N.J. court: loss of ocean view in dune condemnation

by Walter Olson on July 9, 2013

New Jersey’s highest court ruled that a Harvey Cedars couple do not have to be compensated for the loss of an ocean view, as distinct from the loss of actual land, after the government condemned a strip of their beachfront for a dune restoration project. Relevant factor: the dune restoration is believed to have saved the couple’s home when Hurricane Sandy hit, and that benefit could properly be offset from the taking. [MaryAnn Spoto, Star-Ledger; earlier; edited/corrected to reflect comment]

More from reader TD in comments: “The reporter absolutely got it wrong. The court agreed the loss of a view could be a taking, but that it needed to be offset by the benefit incurred because the dune would presumably prevent future flooding. The lower courts had not allowed for the offset.”

{ 4 comments }

1 Hugo S. Cunningham 07.09.13 at 1:33 pm

The NJ court got it right. In computing “just compensation,” the government (as agent for the taxpayer) has the right to deduct the value of government subsidies, eg flood insurance and flood protection.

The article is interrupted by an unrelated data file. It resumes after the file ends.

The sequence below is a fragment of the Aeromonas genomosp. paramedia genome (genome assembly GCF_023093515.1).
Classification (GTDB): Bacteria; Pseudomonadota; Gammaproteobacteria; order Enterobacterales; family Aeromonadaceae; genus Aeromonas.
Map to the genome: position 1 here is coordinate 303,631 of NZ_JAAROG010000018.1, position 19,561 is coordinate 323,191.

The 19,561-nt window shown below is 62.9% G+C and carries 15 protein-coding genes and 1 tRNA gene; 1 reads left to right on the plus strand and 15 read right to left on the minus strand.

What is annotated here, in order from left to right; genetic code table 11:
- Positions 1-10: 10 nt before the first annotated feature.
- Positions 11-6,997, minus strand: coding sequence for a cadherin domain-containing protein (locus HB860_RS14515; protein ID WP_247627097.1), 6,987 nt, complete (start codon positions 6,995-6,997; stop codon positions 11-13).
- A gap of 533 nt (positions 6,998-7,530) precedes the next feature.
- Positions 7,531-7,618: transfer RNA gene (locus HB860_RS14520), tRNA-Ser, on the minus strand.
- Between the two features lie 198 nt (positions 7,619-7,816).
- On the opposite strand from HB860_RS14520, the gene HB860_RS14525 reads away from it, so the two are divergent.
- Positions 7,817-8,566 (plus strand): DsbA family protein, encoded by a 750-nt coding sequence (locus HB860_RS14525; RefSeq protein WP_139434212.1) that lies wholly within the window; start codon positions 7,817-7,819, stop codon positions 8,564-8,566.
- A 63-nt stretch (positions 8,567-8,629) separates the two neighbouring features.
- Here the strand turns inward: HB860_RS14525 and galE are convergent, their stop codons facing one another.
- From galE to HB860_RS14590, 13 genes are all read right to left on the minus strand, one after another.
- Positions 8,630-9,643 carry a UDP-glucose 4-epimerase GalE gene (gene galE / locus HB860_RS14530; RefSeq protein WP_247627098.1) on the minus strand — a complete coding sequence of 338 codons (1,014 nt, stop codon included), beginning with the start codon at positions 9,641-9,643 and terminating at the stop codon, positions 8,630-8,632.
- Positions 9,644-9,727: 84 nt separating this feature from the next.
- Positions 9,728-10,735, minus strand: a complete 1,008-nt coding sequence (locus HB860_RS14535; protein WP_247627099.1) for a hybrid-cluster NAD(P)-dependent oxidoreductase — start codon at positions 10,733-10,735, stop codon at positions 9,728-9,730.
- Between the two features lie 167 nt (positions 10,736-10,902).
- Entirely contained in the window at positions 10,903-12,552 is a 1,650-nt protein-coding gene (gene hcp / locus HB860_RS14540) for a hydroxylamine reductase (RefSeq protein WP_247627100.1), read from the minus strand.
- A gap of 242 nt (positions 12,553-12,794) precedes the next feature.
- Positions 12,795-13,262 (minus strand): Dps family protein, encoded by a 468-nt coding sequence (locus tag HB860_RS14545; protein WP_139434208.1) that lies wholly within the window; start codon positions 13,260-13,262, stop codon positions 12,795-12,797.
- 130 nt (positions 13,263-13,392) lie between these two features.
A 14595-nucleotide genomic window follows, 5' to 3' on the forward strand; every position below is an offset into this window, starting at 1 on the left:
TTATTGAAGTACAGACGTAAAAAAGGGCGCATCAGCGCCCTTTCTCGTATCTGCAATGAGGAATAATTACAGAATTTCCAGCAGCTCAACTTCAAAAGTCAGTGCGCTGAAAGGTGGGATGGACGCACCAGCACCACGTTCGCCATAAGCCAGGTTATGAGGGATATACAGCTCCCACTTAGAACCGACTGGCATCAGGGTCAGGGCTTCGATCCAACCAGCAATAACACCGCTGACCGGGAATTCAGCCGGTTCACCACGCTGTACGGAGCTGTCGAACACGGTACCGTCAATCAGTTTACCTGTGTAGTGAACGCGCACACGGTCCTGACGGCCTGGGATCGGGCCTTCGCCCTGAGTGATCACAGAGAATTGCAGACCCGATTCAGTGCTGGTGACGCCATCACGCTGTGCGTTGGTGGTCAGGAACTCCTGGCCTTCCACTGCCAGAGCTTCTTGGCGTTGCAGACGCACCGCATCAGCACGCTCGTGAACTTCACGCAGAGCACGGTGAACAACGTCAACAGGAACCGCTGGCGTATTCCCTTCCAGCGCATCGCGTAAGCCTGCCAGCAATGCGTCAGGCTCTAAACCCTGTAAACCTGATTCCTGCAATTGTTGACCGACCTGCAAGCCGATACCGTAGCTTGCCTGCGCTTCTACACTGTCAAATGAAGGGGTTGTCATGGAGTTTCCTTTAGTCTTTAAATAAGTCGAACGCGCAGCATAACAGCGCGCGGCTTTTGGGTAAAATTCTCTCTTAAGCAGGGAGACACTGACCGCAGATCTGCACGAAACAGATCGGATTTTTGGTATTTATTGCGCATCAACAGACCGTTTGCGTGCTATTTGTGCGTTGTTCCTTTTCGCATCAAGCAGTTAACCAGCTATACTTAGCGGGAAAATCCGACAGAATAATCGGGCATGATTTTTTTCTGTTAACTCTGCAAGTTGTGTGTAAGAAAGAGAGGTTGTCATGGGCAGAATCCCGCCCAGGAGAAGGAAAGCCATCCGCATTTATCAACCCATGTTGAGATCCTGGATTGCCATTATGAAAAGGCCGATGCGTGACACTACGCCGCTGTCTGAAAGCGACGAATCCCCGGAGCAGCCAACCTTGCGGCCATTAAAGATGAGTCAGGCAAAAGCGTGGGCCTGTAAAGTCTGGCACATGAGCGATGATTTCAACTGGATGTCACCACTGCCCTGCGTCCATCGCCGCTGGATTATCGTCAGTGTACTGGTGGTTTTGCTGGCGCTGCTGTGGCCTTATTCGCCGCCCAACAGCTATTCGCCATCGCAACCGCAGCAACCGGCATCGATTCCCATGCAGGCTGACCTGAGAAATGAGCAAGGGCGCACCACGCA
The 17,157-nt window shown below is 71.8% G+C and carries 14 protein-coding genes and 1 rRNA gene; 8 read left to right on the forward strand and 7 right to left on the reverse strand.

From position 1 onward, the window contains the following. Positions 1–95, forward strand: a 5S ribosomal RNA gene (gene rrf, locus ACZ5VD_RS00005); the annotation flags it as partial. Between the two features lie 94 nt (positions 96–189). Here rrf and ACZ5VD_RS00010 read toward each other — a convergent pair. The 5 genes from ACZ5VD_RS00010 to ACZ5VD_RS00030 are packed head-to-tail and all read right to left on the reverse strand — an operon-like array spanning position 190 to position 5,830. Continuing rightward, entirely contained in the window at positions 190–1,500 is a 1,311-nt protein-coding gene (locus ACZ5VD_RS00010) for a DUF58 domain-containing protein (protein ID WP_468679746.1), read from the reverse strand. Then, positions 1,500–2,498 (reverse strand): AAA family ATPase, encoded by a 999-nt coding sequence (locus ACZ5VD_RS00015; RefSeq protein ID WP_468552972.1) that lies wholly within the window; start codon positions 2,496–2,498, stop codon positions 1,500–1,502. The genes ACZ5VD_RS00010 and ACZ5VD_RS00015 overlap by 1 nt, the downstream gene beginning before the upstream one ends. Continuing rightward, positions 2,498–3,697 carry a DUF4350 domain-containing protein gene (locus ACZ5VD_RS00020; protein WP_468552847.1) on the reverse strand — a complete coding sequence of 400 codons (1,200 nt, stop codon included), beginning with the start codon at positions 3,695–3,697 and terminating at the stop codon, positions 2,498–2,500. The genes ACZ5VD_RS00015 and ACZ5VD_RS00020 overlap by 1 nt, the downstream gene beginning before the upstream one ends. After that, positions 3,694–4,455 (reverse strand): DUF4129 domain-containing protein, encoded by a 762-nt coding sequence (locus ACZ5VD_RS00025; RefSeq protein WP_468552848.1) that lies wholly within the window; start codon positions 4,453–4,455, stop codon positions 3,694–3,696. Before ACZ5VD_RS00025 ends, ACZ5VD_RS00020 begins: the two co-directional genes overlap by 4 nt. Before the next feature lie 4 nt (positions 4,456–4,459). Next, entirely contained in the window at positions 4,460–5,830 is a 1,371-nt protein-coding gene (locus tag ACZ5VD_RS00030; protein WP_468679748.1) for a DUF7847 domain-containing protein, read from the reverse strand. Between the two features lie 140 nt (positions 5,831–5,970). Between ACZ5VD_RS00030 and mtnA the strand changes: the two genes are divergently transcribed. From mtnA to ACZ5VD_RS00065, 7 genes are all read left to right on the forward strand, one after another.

2 Frank 07.09.13 at 3:03 pm

“N.J. court: loss of ocean view not a taking in dune condemnation”

Are you sure that’s what the court said? Huh. I thought the Court stated that the difference in value before and after had to be calculated in order to appropriately compensate for the taking.

Wish I had a law degree so I understood these things..

3 TD 07.09.13 at 5:19 pm

Walter, don’t believe everything you read on the Internet. The reporter absolutely got it wrong. The court agreed the loss of a view could be a taking, but that it needed to be offset by the benefit incurred because the dune would presumably prevent future flooding. The lower courts had not allowed for the offset.

4 Walter Olson 07.09.13 at 5:32 pm

Thanks, updated with a correction.

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